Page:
Preventative approaches often include awareness-raising that seeks student commitment to cultivating positive school cultures through explicit actions (such as smile to others, include people in your groups), with positive reinforcement by students and teachers.  For example, an approach to challenge discrimination and harassment behaviours might create opportunities for students to experience and value diversity, understand the construction of identity and stereotypes that can lead to exclusion and recognise their power in creating the environments they want. Mindmatters is an example of a whole school approach to cultivating a friendly school culture. 

Active bystanders become very important in modelling the preferred behaviour, helping to shift the existing culture and providing safe intervention if needed.

An integral approach?

An integral approach would draw on all four quadrant lenses.  Many of the approaches articulated above are complimentary.  Some of the preventative measures address different aspects of Maslow’s human needs – need for safety (no fear), for belonging (inclusion, friendship and love), for self-esteem (respect and mastery), for self-actualisation (agency, self-awareness, meaning). However, some approaches are coming from different philosophical stances which can be counter-productive if used together. In developing a whole school approach perhaps there needs to be careful testing of the alignment of various approaches and paradigms with the school ethos. 

  • What processes need to be in place when an incident occurs, and what preventative approaches are needed? 
  • How are the approaches evaluated for effectiveness, and how can continual learning happen?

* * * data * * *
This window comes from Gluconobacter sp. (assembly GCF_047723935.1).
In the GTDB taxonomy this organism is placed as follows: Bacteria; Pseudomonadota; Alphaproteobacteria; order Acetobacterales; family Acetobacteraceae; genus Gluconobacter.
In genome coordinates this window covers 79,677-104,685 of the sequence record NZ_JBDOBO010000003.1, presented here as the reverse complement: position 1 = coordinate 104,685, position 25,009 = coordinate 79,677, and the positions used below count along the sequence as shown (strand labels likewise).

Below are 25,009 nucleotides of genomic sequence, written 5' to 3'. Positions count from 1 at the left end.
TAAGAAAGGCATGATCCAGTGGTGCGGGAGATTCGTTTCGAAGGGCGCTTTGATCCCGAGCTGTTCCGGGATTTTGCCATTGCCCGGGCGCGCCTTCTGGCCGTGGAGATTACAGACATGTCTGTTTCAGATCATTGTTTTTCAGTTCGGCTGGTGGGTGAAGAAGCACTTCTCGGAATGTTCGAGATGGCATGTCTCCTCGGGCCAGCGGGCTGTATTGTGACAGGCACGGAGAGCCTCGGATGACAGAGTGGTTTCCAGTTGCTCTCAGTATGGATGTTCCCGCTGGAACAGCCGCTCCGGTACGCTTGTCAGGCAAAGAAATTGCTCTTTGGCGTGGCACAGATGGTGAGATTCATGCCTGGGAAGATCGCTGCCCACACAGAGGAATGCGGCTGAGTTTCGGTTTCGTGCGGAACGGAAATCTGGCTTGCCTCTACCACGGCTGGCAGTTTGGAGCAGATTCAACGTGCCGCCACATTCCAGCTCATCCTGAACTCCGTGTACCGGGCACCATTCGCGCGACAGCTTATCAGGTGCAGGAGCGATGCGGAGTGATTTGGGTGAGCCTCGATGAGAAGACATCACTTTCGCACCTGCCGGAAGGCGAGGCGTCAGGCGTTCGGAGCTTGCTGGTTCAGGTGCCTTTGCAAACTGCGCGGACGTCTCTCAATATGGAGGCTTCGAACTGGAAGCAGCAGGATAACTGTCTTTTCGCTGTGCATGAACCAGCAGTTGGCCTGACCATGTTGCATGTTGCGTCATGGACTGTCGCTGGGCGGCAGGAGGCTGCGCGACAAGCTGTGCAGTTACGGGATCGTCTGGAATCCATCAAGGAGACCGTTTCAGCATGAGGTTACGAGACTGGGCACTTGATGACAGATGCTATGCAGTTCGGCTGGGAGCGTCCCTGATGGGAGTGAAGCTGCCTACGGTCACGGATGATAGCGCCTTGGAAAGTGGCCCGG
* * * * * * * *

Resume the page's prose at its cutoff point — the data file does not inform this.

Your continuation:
• How are parents engaged?
Professor Donna Cross, in a workshop to Tasmanian Principals, said that many anti-bullying strategies have been in place over the years and now evidence is coming in about what does and doesn't work. Where efforts are made to build up resilience of those likely to be bullied, what has been found is that while many of these children are now better equipped to avoid bullying situations, there are a group of children who do not avoid it, and are targeted even more. She says that this strategy is not enough and recommends a whole school approach, including transforming culture, training students to be active bystanders, considering the physical environment, using method of shared concern and reflective listening, and engaging students in the issues and coming up solutions.

We are focussing here on bullying. Should bullying be the driver of developing a whole school approach? Are there other ways of looking at it?

  • The  National Safe School Framework is a whole school approach to help create safe schools with 9 steps for leaders to consider.
  • The Tasmanian Respectful Schools Framework provides schools with a range of models, processes and check lists that promote respectful schools.
  • The Friendly Schools initiative, developed by Professor Donna Cross to address bullying, provides a whole school approach that enables schools to identify gaps and put in place preventative emotional and social literacy programs as well as adaptive response processes with the aim to develop a friendly and safe school culture.
Dr Sue Stack